Branding power case study: el Jimador

el-Jimador_Work_Redesign-Label-DetailRecently, I had the pleasure of connecting with the Minneapolis design firm Cue to discuss their organization’s redesign of the popular tequila brand el Jimador. The tequila was introduced in 1994 and has since become the top selling tequila in Mexico, competing in a saturated market of over 1,300 existing tequila brands. Responding to competition within an increasingly changing demographic base in both the U.S. and Mexico, el Jimador needed to find new ways to appeal to the new multicultural consumer. I was fortunate to spend a few minutes speaking with Ed Mathie, the managing director for Cue, about their efforts to strengthen el Jimador’s brand expression, and get an inside look at how engaging and value driven brand strategies are developed and implemented.

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Latino Branding Power wins design accolades

I am proud to announce that Latino Branding Power’s infographic “Latinos in the U.S. are…” won a placement in the popular American Graphic Design Awards 2012 competition. The annual contest, presented by the magazine Graphic Design USA, highlights projects from designers, studios, and agencies throughout the nation. Originally created in conjunction with the 2010 Census results, the infographic touts statistics about Hispanic growth in the U.S. It is an honor to be considered among the many talented winners within the creative industry and to help give Hispanic influence a voice among them.

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The end of Hispanic marketing? (Part II)

I had just completed a new blog post this week when the Pew Hispanic Center released another study. This one is about the turnaround in Mexican immigration. According to the report, immigration from Mexico has dropped to zero and possibly even less. Like their previous report about Hispanic/Latino identity, this latest report also has implications for marketers and brands. So, is this now the end of Hispanic marketing? Again, not really.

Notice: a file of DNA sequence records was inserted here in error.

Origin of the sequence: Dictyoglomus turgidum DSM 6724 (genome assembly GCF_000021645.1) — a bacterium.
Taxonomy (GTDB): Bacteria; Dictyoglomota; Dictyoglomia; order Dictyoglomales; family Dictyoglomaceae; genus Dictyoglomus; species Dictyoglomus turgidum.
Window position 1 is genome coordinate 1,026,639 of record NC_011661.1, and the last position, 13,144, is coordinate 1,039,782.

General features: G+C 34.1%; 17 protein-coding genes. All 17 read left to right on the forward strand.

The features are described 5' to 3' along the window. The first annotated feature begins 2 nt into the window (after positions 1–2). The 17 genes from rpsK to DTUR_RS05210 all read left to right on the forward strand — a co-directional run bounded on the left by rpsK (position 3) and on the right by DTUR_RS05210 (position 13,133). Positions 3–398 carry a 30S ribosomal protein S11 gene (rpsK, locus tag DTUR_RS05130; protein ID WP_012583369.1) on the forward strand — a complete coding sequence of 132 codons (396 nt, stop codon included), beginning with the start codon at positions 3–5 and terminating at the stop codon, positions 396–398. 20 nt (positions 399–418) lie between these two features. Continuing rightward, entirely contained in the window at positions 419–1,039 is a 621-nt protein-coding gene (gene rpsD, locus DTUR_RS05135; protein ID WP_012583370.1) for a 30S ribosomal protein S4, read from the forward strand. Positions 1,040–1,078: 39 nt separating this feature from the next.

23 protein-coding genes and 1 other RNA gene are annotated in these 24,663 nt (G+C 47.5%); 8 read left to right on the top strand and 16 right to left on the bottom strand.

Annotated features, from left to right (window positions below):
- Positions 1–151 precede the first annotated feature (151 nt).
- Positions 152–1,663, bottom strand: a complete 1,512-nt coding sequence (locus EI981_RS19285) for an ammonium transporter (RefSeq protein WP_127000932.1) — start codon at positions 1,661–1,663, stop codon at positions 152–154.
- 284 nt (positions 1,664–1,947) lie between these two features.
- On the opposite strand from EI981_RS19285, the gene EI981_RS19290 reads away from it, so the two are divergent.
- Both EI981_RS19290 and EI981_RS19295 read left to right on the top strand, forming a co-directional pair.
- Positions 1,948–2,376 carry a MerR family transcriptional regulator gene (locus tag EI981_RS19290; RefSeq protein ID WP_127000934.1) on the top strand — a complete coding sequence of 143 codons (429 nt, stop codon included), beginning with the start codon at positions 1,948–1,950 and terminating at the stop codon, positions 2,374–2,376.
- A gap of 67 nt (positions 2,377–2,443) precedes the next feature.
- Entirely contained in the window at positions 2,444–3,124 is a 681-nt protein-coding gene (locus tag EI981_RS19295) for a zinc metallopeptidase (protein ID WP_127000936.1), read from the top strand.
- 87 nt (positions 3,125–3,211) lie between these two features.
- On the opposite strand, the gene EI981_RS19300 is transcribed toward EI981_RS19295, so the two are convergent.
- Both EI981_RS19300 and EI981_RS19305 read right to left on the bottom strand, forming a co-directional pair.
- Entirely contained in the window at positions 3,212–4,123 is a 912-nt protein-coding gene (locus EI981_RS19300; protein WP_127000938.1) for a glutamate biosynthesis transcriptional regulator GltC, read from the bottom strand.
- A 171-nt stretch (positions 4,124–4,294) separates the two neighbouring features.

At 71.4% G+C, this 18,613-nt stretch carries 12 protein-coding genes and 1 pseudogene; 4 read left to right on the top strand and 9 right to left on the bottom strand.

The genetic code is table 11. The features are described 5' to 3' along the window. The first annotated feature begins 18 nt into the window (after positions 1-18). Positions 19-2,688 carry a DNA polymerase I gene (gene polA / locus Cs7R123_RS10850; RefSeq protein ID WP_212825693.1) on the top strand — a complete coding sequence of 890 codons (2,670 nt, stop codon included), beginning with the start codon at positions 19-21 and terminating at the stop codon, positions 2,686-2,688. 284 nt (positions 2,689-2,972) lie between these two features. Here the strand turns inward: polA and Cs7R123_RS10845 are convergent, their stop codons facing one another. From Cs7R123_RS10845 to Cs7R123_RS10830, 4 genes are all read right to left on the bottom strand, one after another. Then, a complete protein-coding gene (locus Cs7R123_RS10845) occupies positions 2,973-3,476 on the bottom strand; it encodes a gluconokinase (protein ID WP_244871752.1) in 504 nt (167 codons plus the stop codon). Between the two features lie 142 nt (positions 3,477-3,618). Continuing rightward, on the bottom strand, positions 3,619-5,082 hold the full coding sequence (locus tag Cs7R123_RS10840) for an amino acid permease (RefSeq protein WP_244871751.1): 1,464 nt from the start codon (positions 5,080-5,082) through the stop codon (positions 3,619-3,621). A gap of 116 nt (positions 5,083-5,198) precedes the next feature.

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The end of Hispanic marketing?

A report this past month from the Pew Hispanic Center states that neither of the terms “Hispanic” or “Latino” has been fully embraced by individuals of… well… Hispanic or Latino origin. While this may not be new news to those of us who belong or work within Latino populations, the report indicates challenges many brands and marketers face in trying to connect with Hispanic demographics. According to the report, half of Latinos identify more strongly with their respective country of origin (Mexico, Puerto Rico, Colombia, etc.) rather than a pan-Latino identity. Is this the end of Hispanic marketing? Not really. The answer, however, may be much more complicated.
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Infographic: Latinos in the U.S. are…

If you, like me, are a fan of infographics, I trust you will appreciate this blog post.In light of the 2010 Census results, I have created a downloadable infographic that highlights several facts about Latinos in the U.S. Find a link to the full size image below.Inforgraphics can be effective visual communication tools to tell stories. The dramatic growth we have experienced in our Hispanic communities over the past decade is a story in itself that deserves to be shared.

Please download and feel free to use this infographic as a screen-saver, desktop background, or print it out as a convenient resource about the power of Latino demographics in our nation.

Download full-size image (2560 x 1600)

Census predictions for West Michigan? Dramatic Latino growth

Downtown Grand Rapids, Michigan

One goal I set out to do with Latino Branding Power was not only to report on culturally relevant insights nationally, but also locally from a West Michigan perspective. Although Michigan doesn’t boast a Latino population as large as other states like those in the Southwest, here in our corner of the U.S., we are eagerly awaiting the results of the 2010 Census

A recent article in the Grand Rapids Press attempts to take a look forward to the upcoming results and compares local stats from the previous 2000 Census to recent numbers from the bureau’s 2005-09 American Community Survey. Despite an overall decrease in Michigan’s population, the numbers indicate dramatic Hispanic population growth is expected within the state as a whole, West Michigan, Kent County, and the city of Grand Rapids.

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Education, not population, can ensure progress for Latinos

Local Grand Rapids prevention coordinator Angel Rodriguez once invited me to talk with his middle and high school students enrolled in the Yo Puedo Latino youth program. At one point in the conversation, the students were enlightened by the fact that in 2050, non-Anglo populations will become the majority of people in the U.S. Angel was quick to remind the students that true empowerment can only be achieved by taking advantage of opportunities afforded through education. He is right.

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All Eyes on the Census

Over the upcoming weeks, we should plan to see much attention focused on the results of the 2010 Census. The U.S. Census Bureau has and will continue to release results on a state by state basis. A recent AP video (below) addresses the 2010 Census and the estimates that indicate a significant rise in ethnic populations, especially among Latinos.

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